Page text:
1119: Pocket Godzilla

Leafing through one of the origami books I helped edit, I came across a cutey little “Godzila”esque model I had not folded:

Designed by Oriol Esteve, from his book “Fold with the Flow”, this charming little Chibimonster seems ready to terrorise Tokyo and dodge nukes as the ineffectual army fights back.

I used to watch monster movies with a passion, and the old “guy in a rubber suit” versions were terrifying as a kid, but the whole Godzilla franchise seems to go on and on with re-imaginings and various levels of tech in the VFX often getting in the way of the story, at least these days.

I had a 25cm square of blue metallic paper (I think from a sample pack from Origami-shop) that was light blue on the reverse, so decided to torture it into shape. The book suggests Kami, and thinner paper would have made some of the moves less thick, but I think I like him chunky. It is a fun design, starting with one of Oriol’s much-used bases. I like that both the eyes and the back spikes are colour changed. The proportions are nice and I also like that he free-stands because the centre of gravity has been considered in his pose.

1110: Origami World Marathon 4

I have recently completed the mammoth 50hr+ live fold-along festival called The Origami World Marathon. I folded as many as I could physically attend, and it is a super rare privilege to be actually taught by such world class designers.

I managed about 14 models live, slept some and can complete those missed because, as part of the purchased ticket I gain access to video tutorials from the designers for the next year – win, win.

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1107: WALL-E

Although (technically) a re-fold, the last time I attempted to fold this I had a partial crease pattern and a broken incomplete set of instructions in Russian, and just muddled along. I am not sure the resultant model even looked like Wall-E, but I was happy to sort of nut out a scheme for making his tracks.

I stumbled across a set of partial diagrams by “Tosummerny” in Chinese that seemed to surface more of the actual process, so decided I had to have another go.

I went big – 90cm square – seems excessive …but … I have another exhibition pending and thought this might make a good display piece if it ended up tidy enough.

The diagrams clarify the construction of the pleats necessary to form the main body, and how they cleanly articulate to make the beautifully treaded tracks, and also simplified what I had in my previous attempt mangled together to form the eyes.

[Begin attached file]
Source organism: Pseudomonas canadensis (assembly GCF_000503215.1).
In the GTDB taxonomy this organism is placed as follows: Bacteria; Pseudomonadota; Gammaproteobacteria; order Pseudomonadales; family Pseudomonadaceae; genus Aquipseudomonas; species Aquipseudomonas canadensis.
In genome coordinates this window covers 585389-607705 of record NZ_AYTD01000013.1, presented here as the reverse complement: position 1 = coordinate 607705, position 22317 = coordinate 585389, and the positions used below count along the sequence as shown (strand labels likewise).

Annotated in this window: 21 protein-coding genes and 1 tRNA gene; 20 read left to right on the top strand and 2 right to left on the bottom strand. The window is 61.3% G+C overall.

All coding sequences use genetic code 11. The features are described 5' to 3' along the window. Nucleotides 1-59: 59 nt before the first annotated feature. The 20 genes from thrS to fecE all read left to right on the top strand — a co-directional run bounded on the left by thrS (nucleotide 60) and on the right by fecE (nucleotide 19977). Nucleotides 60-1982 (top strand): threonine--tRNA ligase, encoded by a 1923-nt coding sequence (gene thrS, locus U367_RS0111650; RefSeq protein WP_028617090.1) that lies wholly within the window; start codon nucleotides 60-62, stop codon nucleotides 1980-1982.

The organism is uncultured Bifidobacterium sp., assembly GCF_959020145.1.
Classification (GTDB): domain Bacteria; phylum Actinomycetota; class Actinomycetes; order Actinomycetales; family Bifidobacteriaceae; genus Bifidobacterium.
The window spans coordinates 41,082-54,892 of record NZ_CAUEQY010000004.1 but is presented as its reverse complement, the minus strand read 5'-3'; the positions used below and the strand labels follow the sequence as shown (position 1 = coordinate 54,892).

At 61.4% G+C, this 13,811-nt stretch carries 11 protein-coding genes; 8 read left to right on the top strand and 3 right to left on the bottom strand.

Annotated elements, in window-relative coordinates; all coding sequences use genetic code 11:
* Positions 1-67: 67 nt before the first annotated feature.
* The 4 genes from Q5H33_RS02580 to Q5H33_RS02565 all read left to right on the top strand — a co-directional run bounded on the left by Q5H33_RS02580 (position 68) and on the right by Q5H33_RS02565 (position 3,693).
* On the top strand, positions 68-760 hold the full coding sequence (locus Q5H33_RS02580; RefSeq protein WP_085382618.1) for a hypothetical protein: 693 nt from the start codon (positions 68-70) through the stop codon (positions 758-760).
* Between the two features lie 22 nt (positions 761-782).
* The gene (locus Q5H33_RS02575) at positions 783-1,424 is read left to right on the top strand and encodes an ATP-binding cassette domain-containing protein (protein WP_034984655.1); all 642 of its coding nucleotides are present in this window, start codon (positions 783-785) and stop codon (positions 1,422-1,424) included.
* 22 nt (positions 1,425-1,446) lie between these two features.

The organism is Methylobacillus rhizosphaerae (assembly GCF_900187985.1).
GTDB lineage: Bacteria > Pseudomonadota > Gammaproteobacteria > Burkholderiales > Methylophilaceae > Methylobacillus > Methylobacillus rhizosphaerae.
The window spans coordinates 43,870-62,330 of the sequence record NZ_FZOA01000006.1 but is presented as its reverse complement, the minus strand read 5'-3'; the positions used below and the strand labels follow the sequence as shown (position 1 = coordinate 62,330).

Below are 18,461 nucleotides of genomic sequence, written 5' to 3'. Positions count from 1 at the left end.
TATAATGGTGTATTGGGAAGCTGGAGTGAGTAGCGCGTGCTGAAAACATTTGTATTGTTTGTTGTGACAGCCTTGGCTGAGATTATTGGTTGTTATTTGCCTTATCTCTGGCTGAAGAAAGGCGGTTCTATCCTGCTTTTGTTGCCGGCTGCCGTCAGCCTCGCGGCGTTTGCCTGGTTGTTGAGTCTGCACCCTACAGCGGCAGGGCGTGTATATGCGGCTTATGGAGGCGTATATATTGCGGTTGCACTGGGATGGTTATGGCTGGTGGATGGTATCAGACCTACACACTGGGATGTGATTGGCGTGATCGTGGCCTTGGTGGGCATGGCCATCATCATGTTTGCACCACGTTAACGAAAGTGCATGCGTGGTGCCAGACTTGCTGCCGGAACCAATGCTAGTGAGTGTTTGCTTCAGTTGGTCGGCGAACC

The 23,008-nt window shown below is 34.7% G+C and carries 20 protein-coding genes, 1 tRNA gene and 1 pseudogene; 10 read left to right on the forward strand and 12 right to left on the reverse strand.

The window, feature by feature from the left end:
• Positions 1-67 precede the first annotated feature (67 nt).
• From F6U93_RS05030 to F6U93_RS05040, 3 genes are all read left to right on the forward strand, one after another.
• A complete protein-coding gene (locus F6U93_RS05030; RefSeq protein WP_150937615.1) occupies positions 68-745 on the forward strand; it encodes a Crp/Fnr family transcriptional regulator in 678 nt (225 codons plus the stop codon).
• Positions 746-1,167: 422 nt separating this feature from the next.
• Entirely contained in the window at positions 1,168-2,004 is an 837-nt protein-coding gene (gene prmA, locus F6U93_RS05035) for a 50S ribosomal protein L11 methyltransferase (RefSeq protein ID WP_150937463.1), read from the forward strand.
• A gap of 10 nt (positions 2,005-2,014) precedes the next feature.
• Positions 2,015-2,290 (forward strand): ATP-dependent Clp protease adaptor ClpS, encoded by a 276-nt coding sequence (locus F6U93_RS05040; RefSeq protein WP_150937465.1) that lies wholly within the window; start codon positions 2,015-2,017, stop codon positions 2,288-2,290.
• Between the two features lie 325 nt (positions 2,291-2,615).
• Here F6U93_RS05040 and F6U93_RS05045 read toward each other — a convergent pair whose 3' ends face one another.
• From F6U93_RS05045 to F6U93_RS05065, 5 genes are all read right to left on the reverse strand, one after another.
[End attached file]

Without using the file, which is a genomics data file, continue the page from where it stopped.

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1106: PBS Scorpion

One of the benefits of working as part of the editing team on an origami book is that you get to see models before they are in the wild:

This is my test fold of Peter Bucan-Symons new “Scorpion”, a delicious model with a fun challenging fold sequence.

I folded this from a 60cm square of black/natural duo kraft paper (some of my dwindling stock of Ikea duo – WHY won’t they stock this anymore????).

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1105: En Garde

It is a wonderful thing when designers share their processes, crease patterns and diagrams. Boice Wong is one that readily shares the CPs of his amazing designs, and when I saw “Sword and Shield V2”, I knew I had to give it a go:

Although I have been folding for decades, most of what i have folded has been from DIAGRAMS (step by step folding guides). By far the MAJORITY of origami out there does not exist as diagrams, but a larger proportion exist as CPs (crease patterns). I have been, over the last few years, working on my crease pattern solving skills.

This model is based on Boice’s 24 grid CP, and the collapse is relatively straight forward. Sometimes CPs give you crease orientations (red=mountain, blue=valley), sometimes not. The skill comes with deciding which creases to impose first as part of the collapse. Sometimes it does not matter, most it does, some you can derive based on “knock on effects” on one crease that causes the orientation of a sequence of subsequent creases. Sometimes it is pure witchcraft.

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